That’s obviously a huge benefit, but those are the main things I think that attract people to real estate, and I don’t think this is a mystery to most of your listeners, I think most of them are aware of those benefits of real estate already…

0:08:13.9 WS: Yeah. No doubt. What would you have done differently though, knowing what you know now, is there anything you would have done differently as far as investing in real estate back in 2011 when you started this?

0:08:22.7 JD: I don’t think I necessarily would have, and the reason why is that I think private real estate, it requires you to be an accredited investor, which the definition for that has not changed in a long, long time. The requirement is either 200,000 dollars a year in income, 300 together with your spouse, or a million dollars in investable assets. And frankly, I think that should have been increased with inflation. I would double those numbers, number one, and number two, I would require both of them.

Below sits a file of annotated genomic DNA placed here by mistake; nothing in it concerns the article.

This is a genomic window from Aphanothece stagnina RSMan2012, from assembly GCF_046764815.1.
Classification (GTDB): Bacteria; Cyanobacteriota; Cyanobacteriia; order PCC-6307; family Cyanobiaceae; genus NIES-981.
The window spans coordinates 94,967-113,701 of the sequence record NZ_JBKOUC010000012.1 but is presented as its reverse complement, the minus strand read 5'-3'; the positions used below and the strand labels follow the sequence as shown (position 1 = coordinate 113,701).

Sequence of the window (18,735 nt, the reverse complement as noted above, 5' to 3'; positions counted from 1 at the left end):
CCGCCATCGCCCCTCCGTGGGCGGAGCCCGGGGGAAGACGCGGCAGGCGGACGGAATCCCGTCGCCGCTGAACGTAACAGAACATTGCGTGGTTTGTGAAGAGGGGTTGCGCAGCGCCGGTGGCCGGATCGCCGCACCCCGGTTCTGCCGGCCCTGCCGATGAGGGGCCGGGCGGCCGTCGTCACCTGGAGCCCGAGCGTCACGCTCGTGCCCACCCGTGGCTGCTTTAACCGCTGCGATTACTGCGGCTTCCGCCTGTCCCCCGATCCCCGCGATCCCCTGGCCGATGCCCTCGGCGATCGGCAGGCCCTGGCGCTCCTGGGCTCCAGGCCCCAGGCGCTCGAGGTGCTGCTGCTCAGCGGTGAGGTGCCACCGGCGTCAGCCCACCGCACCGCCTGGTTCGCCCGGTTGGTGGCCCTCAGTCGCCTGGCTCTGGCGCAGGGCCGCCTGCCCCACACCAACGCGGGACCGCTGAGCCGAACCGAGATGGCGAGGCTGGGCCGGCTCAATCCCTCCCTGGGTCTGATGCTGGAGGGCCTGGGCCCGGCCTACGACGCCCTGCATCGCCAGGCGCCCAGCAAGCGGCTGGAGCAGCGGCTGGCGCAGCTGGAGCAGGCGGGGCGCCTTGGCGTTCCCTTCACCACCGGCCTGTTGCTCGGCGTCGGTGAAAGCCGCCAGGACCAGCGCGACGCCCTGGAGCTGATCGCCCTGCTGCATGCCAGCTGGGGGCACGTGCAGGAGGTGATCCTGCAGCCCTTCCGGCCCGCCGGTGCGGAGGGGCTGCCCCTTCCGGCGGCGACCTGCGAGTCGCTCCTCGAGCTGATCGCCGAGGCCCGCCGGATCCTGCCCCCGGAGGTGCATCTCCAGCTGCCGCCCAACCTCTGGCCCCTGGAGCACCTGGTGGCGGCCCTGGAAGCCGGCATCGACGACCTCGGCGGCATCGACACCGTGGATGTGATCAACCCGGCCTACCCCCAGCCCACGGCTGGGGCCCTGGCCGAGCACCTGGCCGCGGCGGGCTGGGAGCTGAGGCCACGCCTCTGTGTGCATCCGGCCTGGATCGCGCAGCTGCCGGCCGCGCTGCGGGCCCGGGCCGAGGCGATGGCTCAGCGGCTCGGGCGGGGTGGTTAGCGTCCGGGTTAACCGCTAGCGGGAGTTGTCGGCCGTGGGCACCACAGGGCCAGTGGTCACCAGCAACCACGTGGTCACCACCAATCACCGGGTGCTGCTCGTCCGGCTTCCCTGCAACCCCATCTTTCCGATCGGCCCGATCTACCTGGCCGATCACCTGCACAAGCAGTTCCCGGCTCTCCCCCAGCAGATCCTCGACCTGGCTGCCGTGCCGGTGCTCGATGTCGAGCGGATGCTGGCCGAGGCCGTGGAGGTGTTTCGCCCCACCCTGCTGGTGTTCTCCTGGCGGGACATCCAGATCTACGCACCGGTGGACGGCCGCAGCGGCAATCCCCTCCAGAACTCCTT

Not just one of them, because a doctor with an income of 220,000 dollars might have a net worth of minus 400,000 dollar ,including all their student loans, they might have a portfolio of 20 grand and they’re considered an accredited investor, and they have no business whatsoever getting into private investments that require accredited investing status, they’re just not ready yet.

They’re not in the financial position where they are financially sophisticated enough to evaluate the investment and where they can suffer through years of liquidity and where they can suffer a major loss if things go bad, and so I think in 2011, I wasn’t in a position, I think, where I had any business getting into private real estate that had 100,000 dollar minimums or 200,000 dollar minimums, I just wasn’t there.